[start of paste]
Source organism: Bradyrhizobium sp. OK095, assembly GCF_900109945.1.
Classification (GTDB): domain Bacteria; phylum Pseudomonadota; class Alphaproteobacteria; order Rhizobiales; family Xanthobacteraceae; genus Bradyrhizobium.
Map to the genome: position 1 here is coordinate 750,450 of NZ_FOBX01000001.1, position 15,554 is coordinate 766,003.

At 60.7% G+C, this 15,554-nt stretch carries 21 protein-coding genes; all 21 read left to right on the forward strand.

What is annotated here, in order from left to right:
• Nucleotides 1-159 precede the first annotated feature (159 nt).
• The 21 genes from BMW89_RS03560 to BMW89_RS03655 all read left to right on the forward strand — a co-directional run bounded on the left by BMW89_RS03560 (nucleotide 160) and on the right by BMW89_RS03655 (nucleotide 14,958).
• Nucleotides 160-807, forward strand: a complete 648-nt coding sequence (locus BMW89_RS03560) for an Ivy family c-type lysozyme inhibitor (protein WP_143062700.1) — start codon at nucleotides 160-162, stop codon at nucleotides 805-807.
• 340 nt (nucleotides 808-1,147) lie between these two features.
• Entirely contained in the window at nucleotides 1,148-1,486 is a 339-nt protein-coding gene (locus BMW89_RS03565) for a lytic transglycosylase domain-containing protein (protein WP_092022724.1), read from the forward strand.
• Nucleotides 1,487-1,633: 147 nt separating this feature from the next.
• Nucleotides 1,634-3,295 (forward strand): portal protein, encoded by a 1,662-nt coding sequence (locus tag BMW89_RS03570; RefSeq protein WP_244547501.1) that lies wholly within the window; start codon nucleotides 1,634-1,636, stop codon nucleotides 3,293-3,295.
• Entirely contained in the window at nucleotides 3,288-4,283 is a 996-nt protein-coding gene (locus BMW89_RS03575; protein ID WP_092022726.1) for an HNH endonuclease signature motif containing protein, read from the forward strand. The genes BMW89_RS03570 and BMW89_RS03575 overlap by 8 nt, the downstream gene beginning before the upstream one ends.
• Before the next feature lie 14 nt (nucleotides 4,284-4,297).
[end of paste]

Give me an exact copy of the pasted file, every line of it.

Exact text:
Source organism: Bradyrhizobium sp. OK095, assembly GCF_900109945.1.
Classification (GTDB): domain Bacteria; phylum Pseudomonadota; class Alphaproteobacteria; order Rhizobiales; family Xanthobacteraceae; genus Bradyrhizobium.
Map to the genome: position 1 here is coordinate 750,450 of NZ_FOBX01000001.1, position 15,554 is coordinate 766,003.

At 60.7% G+C, this 15,554-nt stretch carries 21 protein-coding genes; all 21 read left to right on the forward strand.

What is annotated here, in order from left to right:
• Nucleotides 1-159 precede the first annotated feature (159 nt).
• The 21 genes from BMW89_RS03560 to BMW89_RS03655 all read left to right on the forward strand — a co-directional run bounded on the left by BMW89_RS03560 (nucleotide 160) and on the right by BMW89_RS03655 (nucleotide 14,958).
• Nucleotides 160-807, forward strand: a complete 648-nt coding sequence (locus BMW89_RS03560) for an Ivy family c-type lysozyme inhibitor (protein WP_143062700.1) — start codon at nucleotides 160-162, stop codon at nucleotides 805-807.
• 340 nt (nucleotides 808-1,147) lie between these two features.
• Entirely contained in the window at nucleotides 1,148-1,486 is a 339-nt protein-coding gene (locus BMW89_RS03565) for a lytic transglycosylase domain-containing protein (protein WP_092022724.1), read from the forward strand.
• Nucleotides 1,487-1,633: 147 nt separating this feature from the next.
• Nucleotides 1,634-3,295 (forward strand): portal protein, encoded by a 1,662-nt coding sequence (locus tag BMW89_RS03570; RefSeq protein WP_244547501.1) that lies wholly within the window; start codon nucleotides 1,634-1,636, stop codon nucleotides 3,293-3,295.
• Entirely contained in the window at nucleotides 3,288-4,283 is a 996-nt protein-coding gene (locus BMW89_RS03575; protein ID WP_092022726.1) for an HNH endonuclease signature motif containing protein, read from the forward strand. The genes BMW89_RS03570 and BMW89_RS03575 overlap by 8 nt, the downstream gene beginning before the upstream one ends.
• Before the next feature lie 14 nt (nucleotides 4,284-4,297).